While the Royal Court project reflects the bulk of this case study, a number of associated projects feed into and consolidate shared themes in the UoA's research through their commitment to contemporary playwriting in the UK and abroad, and to translation studies. In particular, the parallel practical work of O'Thomas as a translator/adapter of new Portuguese language playwriting offers a platform for the development of new international plays; and the work of Jordan as director of the new plays of Carl Djerassi offers an important body of work in professional, public production.

Meanwhile, a number of scholars within our research area have focused their archival and critical research into specific playwrights, thus broadening the focus of the research. Amongst these, Adiseshiah (submitting as part of UoA29) has published widely on Caryl Churchill and has organised three symposia on Caryl Churchill (2011), Sarah Kane (2012) and Mark Ravenhill (2013). These symposia have taken place within the context of week-long festivals devoted to the work of each playwright, with performances for general public and school-student audiences and post-show discussions involving the local community.

In order to complement and consolidate this thematic area of research, key researchers have been recruited to the school whose work elsewhere has contributed to the understanding of contemporary British playwriting. In particular, Bull's work over several decades has tracked the developing dynamic of British playwriting, and his scholarship continues to document and archive new writing; thus it provides long-term historical context for our contemporary investigations. Meanwhile, Bolton is an Early Career Researcher whose previous appointment at the University of Reading was as post-doctoral researcher for the AHRC-funded project `Giving Voice to the Nation: The Arts Council of Great Britain and the Development of Theatre and performance in Britain, 1945-1995'. Her PhD thesis, `Demarcating Dramaturgy: Mapping Theory onto Practice' (University of Leeds, 2009), explored the differing contributions of the dramaturg in the UK and Germany to those nations' cultures of new writing. More recently, her focus on the work of Simon Stephens both in Britain and Germany, has contributed a significant body of knowledge to the academy. This includes a critical preface to his play, Three Kingdoms (Methuen, 2012), an extended critical guide to Pornography (Methuen `Student Editions', 2014), an introduction to Blindsided (Methuen, 2014) and a public platform session interviewing the playwright in 2013.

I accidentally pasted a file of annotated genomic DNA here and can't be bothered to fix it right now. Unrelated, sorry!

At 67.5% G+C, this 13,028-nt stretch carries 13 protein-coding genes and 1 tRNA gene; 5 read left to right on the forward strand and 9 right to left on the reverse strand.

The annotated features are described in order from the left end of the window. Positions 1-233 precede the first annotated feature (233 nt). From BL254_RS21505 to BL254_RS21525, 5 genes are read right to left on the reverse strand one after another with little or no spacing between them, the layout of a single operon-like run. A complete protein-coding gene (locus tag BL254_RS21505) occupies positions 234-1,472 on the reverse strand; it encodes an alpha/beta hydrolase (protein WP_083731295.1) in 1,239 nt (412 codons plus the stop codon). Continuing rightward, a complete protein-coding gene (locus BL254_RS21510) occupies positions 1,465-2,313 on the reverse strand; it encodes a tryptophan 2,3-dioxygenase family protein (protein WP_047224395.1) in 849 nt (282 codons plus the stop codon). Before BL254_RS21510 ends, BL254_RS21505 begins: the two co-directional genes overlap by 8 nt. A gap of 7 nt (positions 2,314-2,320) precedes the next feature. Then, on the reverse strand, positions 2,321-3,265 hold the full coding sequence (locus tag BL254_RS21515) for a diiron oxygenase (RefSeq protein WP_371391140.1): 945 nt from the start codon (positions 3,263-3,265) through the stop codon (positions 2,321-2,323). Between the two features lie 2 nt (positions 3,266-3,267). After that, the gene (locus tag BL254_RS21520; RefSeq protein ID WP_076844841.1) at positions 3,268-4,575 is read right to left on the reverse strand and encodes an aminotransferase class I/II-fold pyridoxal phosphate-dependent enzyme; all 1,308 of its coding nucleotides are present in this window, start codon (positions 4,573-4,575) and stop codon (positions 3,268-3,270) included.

Key findings that inform the stated impact:

  • That the Royal Court's international strategies have influenced and enabled diverse theatrical cultures both in the UK and abroad;
  • That an export economy of the arts influences writing for the stage in the UK as well as internationally;
  • That workshop methodologies using translation for both delivery and dialogue can enable `cultural' translation of texts;
  • Discrete knowledge and dissemination of practical methodologies, especially in translation and adaptation;